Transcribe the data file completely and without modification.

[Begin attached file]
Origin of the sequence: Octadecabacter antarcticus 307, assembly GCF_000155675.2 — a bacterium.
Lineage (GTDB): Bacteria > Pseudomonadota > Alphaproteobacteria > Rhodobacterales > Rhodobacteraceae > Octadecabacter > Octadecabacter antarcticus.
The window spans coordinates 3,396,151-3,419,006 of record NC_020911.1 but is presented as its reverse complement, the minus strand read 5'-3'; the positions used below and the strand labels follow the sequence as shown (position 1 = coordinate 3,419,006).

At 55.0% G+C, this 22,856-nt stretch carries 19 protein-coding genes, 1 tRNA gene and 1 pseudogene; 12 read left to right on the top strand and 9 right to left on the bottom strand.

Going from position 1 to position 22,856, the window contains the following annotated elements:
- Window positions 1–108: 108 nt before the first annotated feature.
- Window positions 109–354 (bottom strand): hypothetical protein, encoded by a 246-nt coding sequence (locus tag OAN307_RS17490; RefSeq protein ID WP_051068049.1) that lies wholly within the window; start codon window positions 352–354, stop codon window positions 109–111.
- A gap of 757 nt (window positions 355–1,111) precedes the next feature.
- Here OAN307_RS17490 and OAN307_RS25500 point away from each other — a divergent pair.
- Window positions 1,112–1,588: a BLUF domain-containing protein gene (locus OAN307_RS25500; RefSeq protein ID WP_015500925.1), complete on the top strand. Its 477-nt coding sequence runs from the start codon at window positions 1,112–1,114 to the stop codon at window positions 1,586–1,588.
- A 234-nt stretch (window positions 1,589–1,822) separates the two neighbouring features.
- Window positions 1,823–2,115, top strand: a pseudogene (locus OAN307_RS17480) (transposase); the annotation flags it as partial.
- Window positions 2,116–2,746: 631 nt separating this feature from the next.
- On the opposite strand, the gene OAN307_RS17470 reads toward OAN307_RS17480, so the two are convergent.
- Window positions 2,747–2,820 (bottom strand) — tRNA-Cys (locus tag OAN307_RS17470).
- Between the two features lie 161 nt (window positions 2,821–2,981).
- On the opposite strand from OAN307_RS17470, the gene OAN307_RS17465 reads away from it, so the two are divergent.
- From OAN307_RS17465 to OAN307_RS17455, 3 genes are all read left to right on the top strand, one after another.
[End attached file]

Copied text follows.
Origin of the sequence: Octadecabacter antarcticus 307, assembly GCF_000155675.2 — a bacterium.
Lineage (GTDB): Bacteria > Pseudomonadota > Alphaproteobacteria > Rhodobacterales > Rhodobacteraceae > Octadecabacter > Octadecabacter antarcticus.
The window spans coordinates 3,396,151-3,419,006 of record NC_020911.1 but is presented as its reverse complement, the minus strand read 5'-3'; the positions used below and the strand labels follow the sequence as shown (position 1 = coordinate 3,419,006).

At 55.0% G+C, this 22,856-nt stretch carries 19 protein-coding genes, 1 tRNA gene and 1 pseudogene; 12 read left to right on the top strand and 9 right to left on the bottom strand.

Going from position 1 to position 22,856, the window contains the following annotated elements:
- Window positions 1–108: 108 nt before the first annotated feature.
- Window positions 109–354 (bottom strand): hypothetical protein, encoded by a 246-nt coding sequence (locus tag OAN307_RS17490; RefSeq protein ID WP_051068049.1) that lies wholly within the window; start codon window positions 352–354, stop codon window positions 109–111.
- A gap of 757 nt (window positions 355–1,111) precedes the next feature.
- Here OAN307_RS17490 and OAN307_RS25500 point away from each other — a divergent pair.
- Window positions 1,112–1,588: a BLUF domain-containing protein gene (locus OAN307_RS25500; RefSeq protein ID WP_015500925.1), complete on the top strand. Its 477-nt coding sequence runs from the start codon at window positions 1,112–1,114 to the stop codon at window positions 1,586–1,588.
- A 234-nt stretch (window positions 1,589–1,822) separates the two neighbouring features.
- Window positions 1,823–2,115, top strand: a pseudogene (locus OAN307_RS17480) (transposase); the annotation flags it as partial.
- Window positions 2,116–2,746: 631 nt separating this feature from the next.
- On the opposite strand, the gene OAN307_RS17470 reads toward OAN307_RS17480, so the two are convergent.
- Window positions 2,747–2,820 (bottom strand) — tRNA-Cys (locus tag OAN307_RS17470).
- Between the two features lie 161 nt (window positions 2,821–2,981).
- On the opposite strand from OAN307_RS17470, the gene OAN307_RS17465 reads away from it, so the two are divergent.
- From OAN307_RS17465 to OAN307_RS17455, 3 genes are all read left to right on the top strand, one after another.